To a risk-seeking board strategy#2 (red curve) would be a better proposition: the right tail has been stretched out giving a maximum value of \$241M, however so have the left tail giving a minimum value to \$-163M, increasing the event space and the coefficient of variation to 57%. The mean value of equity has been slightly reduced to \$106M.

So how could the strategies have been brought about?  Strategy #1 could involve introduction of long term energy contracts taking advantage of today’s low energy cost. Strategy #2 introduces a new product with high initial investments and considerable uncertainties about market acceptance.

As we now can see the shape of the value distribution gives a lot of information about the company’s risk and opportunities.  And given the boards risk appetite it should be fairly simple to select between strategies just looking at the curves. But what if it is not obvious which the best is? We will return later in this series to answer that question and how the company’s risk and opportunities can be calculated.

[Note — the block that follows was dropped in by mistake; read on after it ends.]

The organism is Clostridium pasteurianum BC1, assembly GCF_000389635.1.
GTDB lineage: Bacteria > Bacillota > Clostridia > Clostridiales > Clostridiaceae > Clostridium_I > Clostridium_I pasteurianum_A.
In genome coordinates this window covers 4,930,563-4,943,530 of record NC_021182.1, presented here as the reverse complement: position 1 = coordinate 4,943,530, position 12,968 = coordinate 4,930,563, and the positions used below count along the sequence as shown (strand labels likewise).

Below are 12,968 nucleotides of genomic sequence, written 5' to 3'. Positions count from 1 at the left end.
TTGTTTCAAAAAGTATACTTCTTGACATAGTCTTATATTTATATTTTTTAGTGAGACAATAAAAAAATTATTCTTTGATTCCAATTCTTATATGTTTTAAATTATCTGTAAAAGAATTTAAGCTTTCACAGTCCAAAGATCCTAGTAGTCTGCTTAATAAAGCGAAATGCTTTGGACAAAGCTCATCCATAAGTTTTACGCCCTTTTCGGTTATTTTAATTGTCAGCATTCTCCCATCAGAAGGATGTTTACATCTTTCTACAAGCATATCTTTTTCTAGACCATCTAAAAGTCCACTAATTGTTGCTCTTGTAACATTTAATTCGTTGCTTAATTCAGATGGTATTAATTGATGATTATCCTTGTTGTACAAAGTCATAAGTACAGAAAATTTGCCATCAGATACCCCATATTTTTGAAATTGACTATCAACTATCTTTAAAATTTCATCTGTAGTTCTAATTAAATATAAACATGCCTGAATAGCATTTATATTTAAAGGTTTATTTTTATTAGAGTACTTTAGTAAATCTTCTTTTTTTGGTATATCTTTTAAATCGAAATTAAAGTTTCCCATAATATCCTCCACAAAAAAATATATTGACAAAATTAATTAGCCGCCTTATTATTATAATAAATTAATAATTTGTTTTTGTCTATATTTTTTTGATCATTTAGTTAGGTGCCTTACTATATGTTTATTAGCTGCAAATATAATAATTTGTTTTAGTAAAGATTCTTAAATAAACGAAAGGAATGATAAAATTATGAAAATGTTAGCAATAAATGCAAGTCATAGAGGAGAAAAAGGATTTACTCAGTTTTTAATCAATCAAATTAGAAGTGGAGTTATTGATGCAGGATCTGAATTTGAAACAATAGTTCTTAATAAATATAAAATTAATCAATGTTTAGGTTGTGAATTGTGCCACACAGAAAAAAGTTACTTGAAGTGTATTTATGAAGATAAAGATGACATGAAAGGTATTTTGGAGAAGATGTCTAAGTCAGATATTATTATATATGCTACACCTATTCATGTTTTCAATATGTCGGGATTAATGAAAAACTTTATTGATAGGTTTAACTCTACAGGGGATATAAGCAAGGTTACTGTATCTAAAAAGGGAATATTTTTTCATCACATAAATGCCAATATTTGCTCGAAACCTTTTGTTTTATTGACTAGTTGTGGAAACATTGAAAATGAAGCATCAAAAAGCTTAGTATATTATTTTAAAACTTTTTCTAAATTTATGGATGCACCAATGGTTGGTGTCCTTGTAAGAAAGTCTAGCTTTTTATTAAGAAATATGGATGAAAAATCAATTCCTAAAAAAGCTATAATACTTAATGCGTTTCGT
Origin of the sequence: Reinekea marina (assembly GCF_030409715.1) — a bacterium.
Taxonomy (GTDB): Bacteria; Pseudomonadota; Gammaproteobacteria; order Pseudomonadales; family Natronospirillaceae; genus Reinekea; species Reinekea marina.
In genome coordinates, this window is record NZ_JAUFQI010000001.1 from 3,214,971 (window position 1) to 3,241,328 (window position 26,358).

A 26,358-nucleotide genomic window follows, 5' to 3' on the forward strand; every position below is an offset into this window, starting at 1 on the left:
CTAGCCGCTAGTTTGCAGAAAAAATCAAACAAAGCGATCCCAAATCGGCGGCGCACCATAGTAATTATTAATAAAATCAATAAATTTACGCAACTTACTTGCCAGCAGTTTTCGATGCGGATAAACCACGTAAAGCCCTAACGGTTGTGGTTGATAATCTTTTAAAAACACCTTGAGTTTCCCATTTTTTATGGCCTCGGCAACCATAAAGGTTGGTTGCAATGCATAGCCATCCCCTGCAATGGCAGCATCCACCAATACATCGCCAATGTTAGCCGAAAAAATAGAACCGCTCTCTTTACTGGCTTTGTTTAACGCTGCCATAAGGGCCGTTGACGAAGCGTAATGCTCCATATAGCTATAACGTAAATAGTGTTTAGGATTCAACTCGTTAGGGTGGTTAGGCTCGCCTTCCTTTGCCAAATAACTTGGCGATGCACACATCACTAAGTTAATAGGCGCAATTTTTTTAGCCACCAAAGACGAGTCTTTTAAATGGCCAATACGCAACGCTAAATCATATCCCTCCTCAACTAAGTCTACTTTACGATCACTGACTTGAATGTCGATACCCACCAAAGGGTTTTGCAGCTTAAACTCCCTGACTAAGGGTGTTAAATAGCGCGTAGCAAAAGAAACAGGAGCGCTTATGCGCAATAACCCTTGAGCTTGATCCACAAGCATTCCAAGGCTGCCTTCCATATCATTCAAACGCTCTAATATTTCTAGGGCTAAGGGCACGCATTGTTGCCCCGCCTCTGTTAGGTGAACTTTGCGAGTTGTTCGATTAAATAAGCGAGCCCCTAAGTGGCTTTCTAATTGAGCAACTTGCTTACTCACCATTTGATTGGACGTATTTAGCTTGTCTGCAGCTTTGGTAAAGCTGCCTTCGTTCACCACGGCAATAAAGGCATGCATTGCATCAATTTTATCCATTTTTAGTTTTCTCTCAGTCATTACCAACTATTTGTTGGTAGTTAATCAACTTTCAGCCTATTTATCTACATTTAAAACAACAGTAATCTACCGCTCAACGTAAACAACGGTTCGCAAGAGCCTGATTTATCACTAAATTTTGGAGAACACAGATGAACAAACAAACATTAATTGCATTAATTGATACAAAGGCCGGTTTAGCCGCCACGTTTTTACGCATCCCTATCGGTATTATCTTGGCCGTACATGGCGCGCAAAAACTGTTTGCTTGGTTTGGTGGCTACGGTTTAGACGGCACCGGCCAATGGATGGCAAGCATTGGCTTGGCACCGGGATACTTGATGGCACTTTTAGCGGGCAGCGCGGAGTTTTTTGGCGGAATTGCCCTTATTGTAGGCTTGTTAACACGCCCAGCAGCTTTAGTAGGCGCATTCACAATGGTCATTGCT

### References

Denenberg, H., et al. (1964). Risk and insurance. Englewood Cliffs, NJ: PrenticeHall,Inc.
Greene, M. R. (1962). Risk and insurance. Cincinnati, OH: South-Western Publishing Co.
Keynes, John Maynard. (1937). General Theory of Employment. Quarterly Journal of Economics.
Knight, F. H. (1921). Risk, uncertainty and profit. Boston, MA: Houghton Mifflin Co.
Mandelbrot, B., & Hudson, R. (2006). The (Mis) Behavior of Markets. Cambridge: Perseus Books Group.
Mehr, R. I. and Cammack, E. (1961). Principles of insurance, 3.  Edition. Richard D. Irwin, Inc.
Rable, W. H. (1968). Further comment. Journal of Risk and Insurance, 35 (4): 611-612.
Taleb, N., (2007). The Black Swan. New York: Random House.